–Musical Awakening at Beijing Exhibition Theatre (2012)
Dream of the Red Chamber is one of China’s greatest classic novels. It has been adapted into television dramas and various Chinese local operas, which made it a household story in China. Though embedded in the same story, the musical “Awakening” directed by Hong Kong drama director Lin Yihua wakes the audience up from the “Dream”, deconstructing the original story, and changing its narrative perspective.
More specifically speaking, this musical successfully shrinks a huge story, which narrates the fates of two big aristocratic families and more than four hundred people, into a self-exploration journey of one single character. The original, conventional Dream of the Red Chamber is a novel by Cao Xueqin set in the middle of the 18th century during the Qing Dynasty. It provides a detailed, episodic record of the illustrious Jia clan in the Qing Dynasty’s capital Beijing. The novel describes the Jias’ fall from prestige due to corruption and disfavor with the Emperor. Jia Baoyu is the adolescent son of Jia clan and born with a piece of luminescent jade in his mouth. In the novel’s frame story, Baoyu is actually the incarnation of a god named Divine Attendant-in-Waiting who wants to experience the mundane world. He is intelligent and dislikes the fawning bureaucratic atmosphere surrounding the family. At the end of the story, when the Jia clan fell, unable to withstand the miserable fates of his beloved ones, Baoyu decides to convert to Buddhism.
The “Awakening” starts from where the novel ends.
Baoyu (Denise Ho) is back to heaven where he is the Divine Attendant-in-Waiting, but he finds himself remembering nothing, not twelve beauties (twelve girls in his family who he cherishes), not even himself. Realizing the difference between “can’t remember” and “forget”, Baoyu requests to be sent back to the past, to the Jia house before the decline of the family. He decides to experience his whole life once again, so that he can have a better understanding of his life and choose for himself what to remember, what to forget. His request is approved, under the condition that he is not to change any line of the story.
This is innovative. In a deconstruction way, the playwright (Huang Yongshi) changes the narrative perspective of the story. She made Baoyu instead of Cao Xueqin, the original author, an omniscient narrator, which makes Baoyu’s return to the past more challenging. Like a prophet, Baoyu knows what exactly is going to hit the seemly prominent family, but he is powerless to change anything, moreover, he has to pretend to be free from any concern. Such inner struggle is revealed best in a scene called ‘Interpreting the Divine Message’. One day twelve maids in Jia’s family gather to play the game in which their choice of flowers would give signs to their destinies.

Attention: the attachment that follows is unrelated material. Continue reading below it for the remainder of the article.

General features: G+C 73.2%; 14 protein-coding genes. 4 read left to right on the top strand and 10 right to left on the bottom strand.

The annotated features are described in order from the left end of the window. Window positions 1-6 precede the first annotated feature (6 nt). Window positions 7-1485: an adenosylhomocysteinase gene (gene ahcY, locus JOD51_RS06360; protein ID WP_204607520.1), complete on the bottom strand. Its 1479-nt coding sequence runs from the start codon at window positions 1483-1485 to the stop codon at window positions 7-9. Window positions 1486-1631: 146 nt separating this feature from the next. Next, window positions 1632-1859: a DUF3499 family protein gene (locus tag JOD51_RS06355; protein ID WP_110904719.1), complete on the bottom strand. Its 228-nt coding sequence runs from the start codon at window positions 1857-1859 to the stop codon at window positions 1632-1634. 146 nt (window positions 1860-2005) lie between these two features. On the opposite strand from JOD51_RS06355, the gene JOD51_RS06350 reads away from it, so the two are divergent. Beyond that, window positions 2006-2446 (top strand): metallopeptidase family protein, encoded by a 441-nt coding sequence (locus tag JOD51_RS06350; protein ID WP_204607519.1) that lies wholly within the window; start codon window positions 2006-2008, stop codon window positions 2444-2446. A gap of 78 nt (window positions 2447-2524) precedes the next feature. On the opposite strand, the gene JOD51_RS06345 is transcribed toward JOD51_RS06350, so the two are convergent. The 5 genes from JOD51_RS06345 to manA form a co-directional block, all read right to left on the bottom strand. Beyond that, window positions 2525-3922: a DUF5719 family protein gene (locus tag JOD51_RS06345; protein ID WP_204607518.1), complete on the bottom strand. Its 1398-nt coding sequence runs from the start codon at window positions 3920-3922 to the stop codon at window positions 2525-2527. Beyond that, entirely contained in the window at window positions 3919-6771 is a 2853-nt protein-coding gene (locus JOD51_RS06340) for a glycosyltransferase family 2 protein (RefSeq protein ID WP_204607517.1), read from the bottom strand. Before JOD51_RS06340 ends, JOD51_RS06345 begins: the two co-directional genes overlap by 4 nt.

“Brother Bao, you have a sentient magic jade, so you must know how to interpret the signs. Would you tell me what will happen to me?” asks Lin Daiyu, Baoyu’s ailing younger cousin and his love. She dies of sorrow when news comes that Baoyu is to marry another maid.
“In the end you will pass away as purely as you were born,” Baoyu answeres carefully, not to give any sign of pity.
“I know their miserable fates, but I am not going to tell the truth. I should give them bright outlooks and hopes for the future,” Baoyu says to himself.
The maids, all in colorful dresses, are in the prime of their life. Watching them dancing and singing merrily around the house, Baoyu retreats to the corner of the stage with a face of sadness. The dynamic happiness of the maids forms a sharp contrast to Baoyu’s static worry.
In the whole play, Baoyu is like an audience in the auditorium, looking how the performers come and go. He is antagonist, audience and omniscient narrator rolled into one. What a beautifully designed pain!
The destiny of clan Jia unfolds just the way it did. The vanity collapsed; the beloved deceased. Baoyu, after reviewing his life in a more objective and careful way, gets his awakening. There is nothing he could, nor that he wants to change. But he is determined that if he could get a second chance, he would not withdraw from the reality. He said, “Belief and reality are always in fight. But I should have courage to take the fight and guard my belief.”
In the novel, Baoyu is a highly sensitive and compassionate individual. Denise Ho, a Hong Kong singer and actress is cross-cast as him in the musical. Her androgynous look perfectly fits Baoyu’s masculine and feminine characteristics. Her natural, frank performance breathes life into the antagonist, making the role so appealing. Moreover, seven songs she sang during the play go harmoniously with the plot. While listening to her songs, I could not help believing it is Baoyu who is singing.
This musical marks the ten-year anniversary of Ho’s career as a singer. It is also the 50th play by Lin Yihua, who began to direct and write plays in 1989. Lin earned his fame when awarded the Best Adapted Screenplay in the 1994 Taipei Golden Horse Film Festival and Awards, Taiwan’s equivalent to the Academy Awards and one of the major Chinese-language film awards. The whole musical is put in one single setting –a warehouse like mansion with cement pillars. This bare, sparse setting is Lin Yihua’s signature. It wraps everything, either the joy or the youth, in decay. In it, everything seems doomed.
When the play ends, snowflakes fall from above, covering the stage with blank white. Baoyu stands on it, waiting for another fresh start. This time, he is more courageous.